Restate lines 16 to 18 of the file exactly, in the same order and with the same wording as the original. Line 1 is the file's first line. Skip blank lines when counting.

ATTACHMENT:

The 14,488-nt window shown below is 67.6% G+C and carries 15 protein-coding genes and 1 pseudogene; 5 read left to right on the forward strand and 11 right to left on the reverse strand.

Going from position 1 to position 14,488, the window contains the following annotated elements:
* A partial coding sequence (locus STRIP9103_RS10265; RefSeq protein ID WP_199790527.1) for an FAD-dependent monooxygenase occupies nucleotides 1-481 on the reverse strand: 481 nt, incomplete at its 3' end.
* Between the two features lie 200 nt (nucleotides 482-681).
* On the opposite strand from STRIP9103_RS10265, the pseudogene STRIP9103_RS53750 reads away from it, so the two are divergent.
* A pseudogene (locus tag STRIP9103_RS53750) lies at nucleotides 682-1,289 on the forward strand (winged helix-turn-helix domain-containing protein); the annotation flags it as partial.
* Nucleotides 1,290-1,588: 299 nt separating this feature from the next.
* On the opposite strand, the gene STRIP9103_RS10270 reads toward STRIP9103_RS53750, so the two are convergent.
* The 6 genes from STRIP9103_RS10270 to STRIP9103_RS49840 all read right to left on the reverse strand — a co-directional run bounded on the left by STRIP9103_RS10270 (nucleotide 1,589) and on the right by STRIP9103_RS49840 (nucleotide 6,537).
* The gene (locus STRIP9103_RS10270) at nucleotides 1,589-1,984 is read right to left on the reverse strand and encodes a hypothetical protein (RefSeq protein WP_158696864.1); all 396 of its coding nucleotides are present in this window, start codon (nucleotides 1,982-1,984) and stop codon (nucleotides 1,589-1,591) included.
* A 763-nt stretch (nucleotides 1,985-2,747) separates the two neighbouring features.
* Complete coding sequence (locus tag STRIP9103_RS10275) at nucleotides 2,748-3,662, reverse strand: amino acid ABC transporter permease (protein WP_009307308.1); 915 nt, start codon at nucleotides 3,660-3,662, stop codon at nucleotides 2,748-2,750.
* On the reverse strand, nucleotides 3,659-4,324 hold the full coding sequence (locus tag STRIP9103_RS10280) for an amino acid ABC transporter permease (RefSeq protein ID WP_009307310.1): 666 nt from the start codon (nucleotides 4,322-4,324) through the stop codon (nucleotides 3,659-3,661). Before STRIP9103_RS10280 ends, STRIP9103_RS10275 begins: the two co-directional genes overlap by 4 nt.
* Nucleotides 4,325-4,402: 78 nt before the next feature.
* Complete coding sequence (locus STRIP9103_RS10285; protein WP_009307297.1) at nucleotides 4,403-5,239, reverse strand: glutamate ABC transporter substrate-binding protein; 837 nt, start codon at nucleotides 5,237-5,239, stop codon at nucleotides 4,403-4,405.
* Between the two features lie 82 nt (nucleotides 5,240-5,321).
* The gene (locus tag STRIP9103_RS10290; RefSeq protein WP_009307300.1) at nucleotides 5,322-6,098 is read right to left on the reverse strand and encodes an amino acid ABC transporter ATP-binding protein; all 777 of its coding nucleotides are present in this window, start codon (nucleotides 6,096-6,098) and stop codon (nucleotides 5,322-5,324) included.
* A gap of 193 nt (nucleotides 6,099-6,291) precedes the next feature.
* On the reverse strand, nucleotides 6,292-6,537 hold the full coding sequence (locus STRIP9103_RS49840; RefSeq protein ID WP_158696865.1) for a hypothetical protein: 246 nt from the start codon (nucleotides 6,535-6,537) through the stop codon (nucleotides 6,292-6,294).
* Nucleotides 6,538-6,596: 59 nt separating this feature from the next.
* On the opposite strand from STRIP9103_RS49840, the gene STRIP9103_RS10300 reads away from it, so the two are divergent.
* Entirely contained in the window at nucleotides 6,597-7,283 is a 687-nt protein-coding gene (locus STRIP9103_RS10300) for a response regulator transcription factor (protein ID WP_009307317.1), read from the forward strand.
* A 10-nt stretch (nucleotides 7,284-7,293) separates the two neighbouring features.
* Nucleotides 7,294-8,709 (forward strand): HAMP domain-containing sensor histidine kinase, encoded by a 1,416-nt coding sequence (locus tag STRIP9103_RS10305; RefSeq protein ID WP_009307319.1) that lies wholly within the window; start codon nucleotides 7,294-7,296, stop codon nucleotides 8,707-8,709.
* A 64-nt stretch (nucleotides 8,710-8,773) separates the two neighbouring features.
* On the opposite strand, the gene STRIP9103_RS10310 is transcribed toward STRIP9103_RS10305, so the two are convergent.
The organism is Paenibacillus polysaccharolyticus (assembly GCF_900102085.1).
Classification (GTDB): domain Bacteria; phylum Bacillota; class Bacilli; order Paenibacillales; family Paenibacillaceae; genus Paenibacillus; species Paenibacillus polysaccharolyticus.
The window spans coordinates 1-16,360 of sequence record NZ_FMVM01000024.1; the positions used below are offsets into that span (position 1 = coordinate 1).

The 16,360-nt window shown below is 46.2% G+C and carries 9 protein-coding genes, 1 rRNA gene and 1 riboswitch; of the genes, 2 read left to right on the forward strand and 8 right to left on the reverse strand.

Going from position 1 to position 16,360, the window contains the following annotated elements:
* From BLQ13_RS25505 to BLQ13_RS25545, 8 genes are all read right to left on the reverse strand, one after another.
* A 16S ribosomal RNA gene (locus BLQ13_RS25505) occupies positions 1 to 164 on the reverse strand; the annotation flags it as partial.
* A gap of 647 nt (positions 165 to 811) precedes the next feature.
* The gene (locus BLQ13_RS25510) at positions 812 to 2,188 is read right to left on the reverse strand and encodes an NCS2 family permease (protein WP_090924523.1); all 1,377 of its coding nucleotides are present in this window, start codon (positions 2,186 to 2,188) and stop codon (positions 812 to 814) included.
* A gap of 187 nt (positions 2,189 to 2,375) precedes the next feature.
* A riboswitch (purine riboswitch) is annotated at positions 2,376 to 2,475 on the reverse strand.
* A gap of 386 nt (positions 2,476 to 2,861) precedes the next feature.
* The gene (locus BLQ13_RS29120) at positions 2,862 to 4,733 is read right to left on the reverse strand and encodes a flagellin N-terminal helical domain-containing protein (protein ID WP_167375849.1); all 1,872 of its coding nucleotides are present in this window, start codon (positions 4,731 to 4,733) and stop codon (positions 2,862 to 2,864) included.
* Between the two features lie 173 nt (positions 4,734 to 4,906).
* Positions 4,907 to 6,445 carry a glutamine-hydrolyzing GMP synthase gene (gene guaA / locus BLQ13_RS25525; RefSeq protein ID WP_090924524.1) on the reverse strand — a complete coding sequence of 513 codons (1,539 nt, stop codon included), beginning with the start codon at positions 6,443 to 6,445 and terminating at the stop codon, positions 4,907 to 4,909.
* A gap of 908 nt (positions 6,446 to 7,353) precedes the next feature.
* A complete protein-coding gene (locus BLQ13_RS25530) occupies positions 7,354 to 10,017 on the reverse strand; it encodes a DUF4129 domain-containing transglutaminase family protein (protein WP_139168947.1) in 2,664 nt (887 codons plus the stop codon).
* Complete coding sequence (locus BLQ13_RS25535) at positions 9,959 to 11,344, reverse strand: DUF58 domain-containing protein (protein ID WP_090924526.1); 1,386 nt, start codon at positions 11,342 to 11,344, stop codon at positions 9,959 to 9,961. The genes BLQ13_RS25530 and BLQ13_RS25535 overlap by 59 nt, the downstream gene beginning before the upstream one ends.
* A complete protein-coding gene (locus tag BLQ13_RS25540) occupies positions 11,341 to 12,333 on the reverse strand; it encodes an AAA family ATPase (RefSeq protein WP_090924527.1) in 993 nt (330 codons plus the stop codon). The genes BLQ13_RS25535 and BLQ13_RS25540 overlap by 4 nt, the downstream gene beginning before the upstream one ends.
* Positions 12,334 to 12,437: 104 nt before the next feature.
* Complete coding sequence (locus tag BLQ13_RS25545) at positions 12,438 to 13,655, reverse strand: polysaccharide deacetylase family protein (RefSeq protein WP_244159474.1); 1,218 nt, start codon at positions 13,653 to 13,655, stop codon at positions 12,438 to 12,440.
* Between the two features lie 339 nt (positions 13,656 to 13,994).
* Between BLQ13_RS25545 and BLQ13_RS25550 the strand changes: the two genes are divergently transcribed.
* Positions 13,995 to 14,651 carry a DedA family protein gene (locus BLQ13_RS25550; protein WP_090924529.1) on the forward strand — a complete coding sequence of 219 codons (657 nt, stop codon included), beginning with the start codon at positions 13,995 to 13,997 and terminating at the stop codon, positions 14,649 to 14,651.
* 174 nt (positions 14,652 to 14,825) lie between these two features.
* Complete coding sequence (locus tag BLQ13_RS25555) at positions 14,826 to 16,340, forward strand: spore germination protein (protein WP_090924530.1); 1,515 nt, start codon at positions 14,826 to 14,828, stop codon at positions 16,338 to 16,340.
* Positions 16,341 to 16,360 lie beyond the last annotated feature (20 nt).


* Between the two features lie 82 nt (nucleotides 5,240-5,321).
* The gene (locus tag STRIP9103_RS10290; RefSeq protein WP_009307300.1) at nucleotides 5,322-6,098 is read right to left on the reverse strand and encodes an amino acid ABC transporter ATP-binding protein; all 777 of its coding nucleotides are present in this window, start codon (nucleotides 6,096-6,098) and stop codon (nucleotides 5,322-5,324) included.
* A gap of 193 nt (nucleotides 6,099-6,291) precedes the next feature.